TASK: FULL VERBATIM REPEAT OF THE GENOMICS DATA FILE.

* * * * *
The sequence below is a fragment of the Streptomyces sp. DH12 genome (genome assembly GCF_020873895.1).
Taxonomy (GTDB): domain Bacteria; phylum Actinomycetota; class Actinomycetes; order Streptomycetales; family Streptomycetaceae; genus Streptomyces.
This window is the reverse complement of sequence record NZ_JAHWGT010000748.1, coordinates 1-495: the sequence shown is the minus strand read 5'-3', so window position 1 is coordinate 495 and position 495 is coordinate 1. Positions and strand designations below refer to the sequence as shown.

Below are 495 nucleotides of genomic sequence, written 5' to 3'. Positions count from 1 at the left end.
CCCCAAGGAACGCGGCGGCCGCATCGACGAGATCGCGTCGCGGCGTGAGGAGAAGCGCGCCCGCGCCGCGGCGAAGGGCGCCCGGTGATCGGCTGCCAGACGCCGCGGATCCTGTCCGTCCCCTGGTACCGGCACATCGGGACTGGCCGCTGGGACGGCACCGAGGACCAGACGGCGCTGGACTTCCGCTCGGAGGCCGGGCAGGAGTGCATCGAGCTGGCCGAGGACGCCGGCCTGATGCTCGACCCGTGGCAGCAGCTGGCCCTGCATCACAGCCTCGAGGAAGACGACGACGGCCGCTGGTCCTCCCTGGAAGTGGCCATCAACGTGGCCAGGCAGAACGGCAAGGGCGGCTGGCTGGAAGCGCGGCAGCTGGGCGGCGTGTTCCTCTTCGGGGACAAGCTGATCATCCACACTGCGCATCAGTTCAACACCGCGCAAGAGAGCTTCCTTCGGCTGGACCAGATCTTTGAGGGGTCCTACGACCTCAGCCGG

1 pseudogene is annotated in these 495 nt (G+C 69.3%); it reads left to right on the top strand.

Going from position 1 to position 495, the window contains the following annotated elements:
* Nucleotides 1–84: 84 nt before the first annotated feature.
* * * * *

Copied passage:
The sequence below is a fragment of the Streptomyces sp. DH12 genome (genome assembly GCF_020873895.1).
Taxonomy (GTDB): domain Bacteria; phylum Actinomycetota; class Actinomycetes; order Streptomycetales; family Streptomycetaceae; genus Streptomyces.
This window is the reverse complement of sequence record NZ_JAHWGT010000748.1, coordinates 1-495: the sequence shown is the minus strand read 5'-3', so window position 1 is coordinate 495 and position 495 is coordinate 1. Positions and strand designations below refer to the sequence as shown.

Below are 495 nucleotides of genomic sequence, written 5' to 3'. Positions count from 1 at the left end.
CCCCAAGGAACGCGGCGGCCGCATCGACGAGATCGCGTCGCGGCGTGAGGAGAAGCGCGCCCGCGCCGCGGCGAAGGGCGCCCGGTGATCGGCTGCCAGACGCCGCGGATCCTGTCCGTCCCCTGGTACCGGCACATCGGGACTGGCCGCTGGGACGGCACCGAGGACCAGACGGCGCTGGACTTCCGCTCGGAGGCCGGGCAGGAGTGCATCGAGCTGGCCGAGGACGCCGGCCTGATGCTCGACCCGTGGCAGCAGCTGGCCCTGCATCACAGCCTCGAGGAAGACGACGACGGCCGCTGGTCCTCCCTGGAAGTGGCCATCAACGTGGCCAGGCAGAACGGCAAGGGCGGCTGGCTGGAAGCGCGGCAGCTGGGCGGCGTGTTCCTCTTCGGGGACAAGCTGATCATCCACACTGCGCATCAGTTCAACACCGCGCAAGAGAGCTTCCTTCGGCTGGACCAGATCTTTGAGGGGTCCTACGACCTCAGCCGG

1 pseudogene is annotated in these 495 nt (G+C 69.3%); it reads left to right on the top strand.

Going from position 1 to position 495, the window contains the following annotated elements:
* Nucleotides 1–84: 84 nt before the first annotated feature.